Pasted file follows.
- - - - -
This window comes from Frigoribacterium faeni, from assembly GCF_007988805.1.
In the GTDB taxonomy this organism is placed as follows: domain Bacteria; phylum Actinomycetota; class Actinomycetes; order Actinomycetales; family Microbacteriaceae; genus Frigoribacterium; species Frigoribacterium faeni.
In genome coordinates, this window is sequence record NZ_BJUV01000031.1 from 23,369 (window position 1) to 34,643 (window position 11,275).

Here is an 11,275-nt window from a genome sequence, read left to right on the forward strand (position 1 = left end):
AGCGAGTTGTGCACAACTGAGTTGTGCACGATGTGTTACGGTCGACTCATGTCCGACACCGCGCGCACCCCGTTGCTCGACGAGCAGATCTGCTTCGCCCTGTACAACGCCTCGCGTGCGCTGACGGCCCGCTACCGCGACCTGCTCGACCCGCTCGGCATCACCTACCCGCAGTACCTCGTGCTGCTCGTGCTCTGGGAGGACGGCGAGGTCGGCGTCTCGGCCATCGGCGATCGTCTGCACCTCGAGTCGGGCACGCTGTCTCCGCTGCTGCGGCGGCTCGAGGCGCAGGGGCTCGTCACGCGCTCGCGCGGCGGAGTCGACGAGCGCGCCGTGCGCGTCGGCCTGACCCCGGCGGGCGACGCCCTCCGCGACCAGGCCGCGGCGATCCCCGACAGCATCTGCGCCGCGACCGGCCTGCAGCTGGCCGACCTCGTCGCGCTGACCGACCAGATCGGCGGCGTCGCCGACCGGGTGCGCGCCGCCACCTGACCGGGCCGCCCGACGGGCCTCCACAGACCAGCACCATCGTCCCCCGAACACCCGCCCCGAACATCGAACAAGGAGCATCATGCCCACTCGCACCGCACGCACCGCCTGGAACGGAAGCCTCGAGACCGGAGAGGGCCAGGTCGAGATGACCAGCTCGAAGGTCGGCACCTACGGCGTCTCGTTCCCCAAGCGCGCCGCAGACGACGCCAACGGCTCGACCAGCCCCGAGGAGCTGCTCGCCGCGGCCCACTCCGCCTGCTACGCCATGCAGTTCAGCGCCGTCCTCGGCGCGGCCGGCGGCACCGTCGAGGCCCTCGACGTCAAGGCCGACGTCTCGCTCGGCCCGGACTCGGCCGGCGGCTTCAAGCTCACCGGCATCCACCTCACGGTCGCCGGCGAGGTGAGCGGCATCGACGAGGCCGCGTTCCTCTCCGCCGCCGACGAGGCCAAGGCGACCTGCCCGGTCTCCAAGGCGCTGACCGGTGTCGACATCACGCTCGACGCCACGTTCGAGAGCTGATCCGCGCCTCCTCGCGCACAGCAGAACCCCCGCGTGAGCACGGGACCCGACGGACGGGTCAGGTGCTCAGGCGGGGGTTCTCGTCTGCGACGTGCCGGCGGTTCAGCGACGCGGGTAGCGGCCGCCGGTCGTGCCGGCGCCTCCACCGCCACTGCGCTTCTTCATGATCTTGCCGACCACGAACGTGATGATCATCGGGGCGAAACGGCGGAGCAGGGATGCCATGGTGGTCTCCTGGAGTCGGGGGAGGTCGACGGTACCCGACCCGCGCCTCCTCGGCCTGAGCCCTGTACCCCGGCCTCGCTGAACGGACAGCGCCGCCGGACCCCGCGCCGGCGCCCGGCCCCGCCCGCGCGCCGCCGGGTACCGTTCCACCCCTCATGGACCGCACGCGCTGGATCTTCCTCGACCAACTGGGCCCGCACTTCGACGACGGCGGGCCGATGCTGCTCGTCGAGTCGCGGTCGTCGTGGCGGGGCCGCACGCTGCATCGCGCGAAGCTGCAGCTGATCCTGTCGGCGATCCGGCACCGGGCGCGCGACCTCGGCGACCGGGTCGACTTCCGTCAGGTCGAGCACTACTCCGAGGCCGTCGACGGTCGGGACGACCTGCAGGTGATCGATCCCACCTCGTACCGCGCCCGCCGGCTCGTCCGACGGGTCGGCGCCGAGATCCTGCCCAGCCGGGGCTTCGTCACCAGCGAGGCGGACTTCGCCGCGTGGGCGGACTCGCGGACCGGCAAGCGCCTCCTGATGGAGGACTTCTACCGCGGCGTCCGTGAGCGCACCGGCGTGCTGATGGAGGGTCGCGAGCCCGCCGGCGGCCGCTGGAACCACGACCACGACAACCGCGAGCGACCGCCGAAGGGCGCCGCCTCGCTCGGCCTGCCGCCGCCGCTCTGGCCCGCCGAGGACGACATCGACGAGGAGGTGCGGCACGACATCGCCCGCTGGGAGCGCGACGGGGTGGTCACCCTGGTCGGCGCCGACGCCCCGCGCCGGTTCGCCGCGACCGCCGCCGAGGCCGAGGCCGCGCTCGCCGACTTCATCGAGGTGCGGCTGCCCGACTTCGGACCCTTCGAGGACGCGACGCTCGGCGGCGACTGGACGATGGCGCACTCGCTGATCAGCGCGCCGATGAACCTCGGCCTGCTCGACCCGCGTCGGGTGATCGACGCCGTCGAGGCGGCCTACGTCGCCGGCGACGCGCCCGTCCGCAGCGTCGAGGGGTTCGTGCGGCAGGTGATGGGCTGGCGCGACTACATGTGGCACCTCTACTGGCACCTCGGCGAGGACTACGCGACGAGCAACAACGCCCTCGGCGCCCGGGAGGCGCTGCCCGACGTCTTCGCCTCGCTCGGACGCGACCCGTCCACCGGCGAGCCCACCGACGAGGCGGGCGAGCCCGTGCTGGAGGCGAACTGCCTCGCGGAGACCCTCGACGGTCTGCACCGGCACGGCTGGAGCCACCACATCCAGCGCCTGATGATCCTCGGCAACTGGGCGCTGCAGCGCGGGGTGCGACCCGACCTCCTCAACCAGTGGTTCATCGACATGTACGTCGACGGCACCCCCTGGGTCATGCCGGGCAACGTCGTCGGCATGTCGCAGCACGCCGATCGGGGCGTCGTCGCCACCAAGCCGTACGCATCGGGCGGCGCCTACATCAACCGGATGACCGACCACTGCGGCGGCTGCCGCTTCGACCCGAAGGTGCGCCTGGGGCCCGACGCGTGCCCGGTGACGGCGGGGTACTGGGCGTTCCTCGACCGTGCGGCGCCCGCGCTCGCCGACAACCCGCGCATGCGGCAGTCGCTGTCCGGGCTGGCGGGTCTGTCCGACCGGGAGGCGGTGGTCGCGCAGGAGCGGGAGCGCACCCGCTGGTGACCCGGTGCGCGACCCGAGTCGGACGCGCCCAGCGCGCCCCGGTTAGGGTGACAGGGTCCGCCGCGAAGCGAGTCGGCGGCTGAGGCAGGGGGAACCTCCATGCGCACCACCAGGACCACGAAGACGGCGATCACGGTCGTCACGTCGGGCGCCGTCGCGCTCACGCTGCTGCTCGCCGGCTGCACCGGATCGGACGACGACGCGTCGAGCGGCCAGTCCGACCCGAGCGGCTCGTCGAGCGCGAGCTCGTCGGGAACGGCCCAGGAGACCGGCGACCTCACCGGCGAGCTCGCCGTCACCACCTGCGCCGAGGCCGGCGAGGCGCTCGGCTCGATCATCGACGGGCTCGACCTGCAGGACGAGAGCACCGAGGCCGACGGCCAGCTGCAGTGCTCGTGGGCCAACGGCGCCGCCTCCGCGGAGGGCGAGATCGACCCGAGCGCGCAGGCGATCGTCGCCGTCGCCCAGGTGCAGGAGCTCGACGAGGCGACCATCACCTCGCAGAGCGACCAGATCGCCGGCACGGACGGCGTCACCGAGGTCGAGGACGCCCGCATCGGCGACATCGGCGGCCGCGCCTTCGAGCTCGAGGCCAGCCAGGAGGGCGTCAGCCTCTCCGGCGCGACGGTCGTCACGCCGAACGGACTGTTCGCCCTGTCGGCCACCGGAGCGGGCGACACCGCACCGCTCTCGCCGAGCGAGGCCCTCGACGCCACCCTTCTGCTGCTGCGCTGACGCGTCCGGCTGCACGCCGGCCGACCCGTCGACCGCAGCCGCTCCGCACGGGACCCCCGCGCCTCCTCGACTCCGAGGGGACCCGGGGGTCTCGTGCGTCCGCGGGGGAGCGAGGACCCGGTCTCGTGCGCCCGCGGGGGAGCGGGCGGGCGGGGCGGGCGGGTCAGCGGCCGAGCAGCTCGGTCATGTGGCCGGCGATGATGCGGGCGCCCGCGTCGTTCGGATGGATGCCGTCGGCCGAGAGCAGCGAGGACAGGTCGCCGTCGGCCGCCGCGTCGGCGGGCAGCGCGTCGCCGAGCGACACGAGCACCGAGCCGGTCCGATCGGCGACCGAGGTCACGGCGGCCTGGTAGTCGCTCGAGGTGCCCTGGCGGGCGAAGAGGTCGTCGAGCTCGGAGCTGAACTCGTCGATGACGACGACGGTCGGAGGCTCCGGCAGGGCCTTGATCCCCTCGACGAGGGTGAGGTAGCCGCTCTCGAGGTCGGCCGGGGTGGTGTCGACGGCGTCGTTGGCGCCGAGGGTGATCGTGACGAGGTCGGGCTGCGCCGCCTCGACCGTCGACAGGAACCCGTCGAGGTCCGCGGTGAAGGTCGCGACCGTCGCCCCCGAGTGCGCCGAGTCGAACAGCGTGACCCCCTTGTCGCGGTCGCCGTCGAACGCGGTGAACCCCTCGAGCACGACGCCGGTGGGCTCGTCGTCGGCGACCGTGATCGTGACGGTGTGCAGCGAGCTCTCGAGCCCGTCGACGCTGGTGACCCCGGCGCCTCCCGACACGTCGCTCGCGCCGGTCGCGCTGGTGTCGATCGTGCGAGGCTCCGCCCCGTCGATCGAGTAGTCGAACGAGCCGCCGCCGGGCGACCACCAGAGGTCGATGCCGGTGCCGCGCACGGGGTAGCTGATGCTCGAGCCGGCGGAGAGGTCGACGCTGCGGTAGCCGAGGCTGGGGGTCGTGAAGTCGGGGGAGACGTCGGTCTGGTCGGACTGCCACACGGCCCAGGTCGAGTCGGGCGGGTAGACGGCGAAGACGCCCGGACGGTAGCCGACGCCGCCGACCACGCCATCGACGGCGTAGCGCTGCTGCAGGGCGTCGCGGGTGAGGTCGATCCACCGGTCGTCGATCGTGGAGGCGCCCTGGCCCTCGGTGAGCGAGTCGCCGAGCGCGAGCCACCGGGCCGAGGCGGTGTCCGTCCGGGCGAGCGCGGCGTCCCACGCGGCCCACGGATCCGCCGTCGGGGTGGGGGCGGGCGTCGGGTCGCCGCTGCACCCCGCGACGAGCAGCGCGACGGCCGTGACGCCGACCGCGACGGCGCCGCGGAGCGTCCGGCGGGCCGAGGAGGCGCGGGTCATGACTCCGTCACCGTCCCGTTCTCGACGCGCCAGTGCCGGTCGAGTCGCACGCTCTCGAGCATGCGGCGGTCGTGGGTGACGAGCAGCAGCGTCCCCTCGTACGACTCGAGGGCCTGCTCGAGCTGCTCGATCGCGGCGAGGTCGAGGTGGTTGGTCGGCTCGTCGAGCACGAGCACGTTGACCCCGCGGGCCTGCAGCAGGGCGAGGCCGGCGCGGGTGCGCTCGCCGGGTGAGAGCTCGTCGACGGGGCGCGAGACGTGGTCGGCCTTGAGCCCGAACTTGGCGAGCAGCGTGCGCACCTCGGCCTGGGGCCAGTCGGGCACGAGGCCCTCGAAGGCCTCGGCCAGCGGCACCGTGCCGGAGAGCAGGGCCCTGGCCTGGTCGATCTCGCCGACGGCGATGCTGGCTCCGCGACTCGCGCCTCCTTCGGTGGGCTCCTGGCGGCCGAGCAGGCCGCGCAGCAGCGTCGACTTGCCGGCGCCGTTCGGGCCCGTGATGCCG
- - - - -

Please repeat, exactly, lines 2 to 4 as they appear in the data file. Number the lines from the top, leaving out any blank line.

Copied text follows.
In the GTDB taxonomy this organism is placed as follows: domain Bacteria; phylum Actinomycetota; class Actinomycetes; order Actinomycetales; family Microbacteriaceae; genus Frigoribacterium; species Frigoribacterium faeni.
In genome coordinates, this window is sequence record NZ_BJUV01000031.1 from 23,369 (window position 1) to 34,643 (window position 11,275).

Here is an 11,275-nt window from a genome sequence, read left to right on the forward strand (position 1 = left end):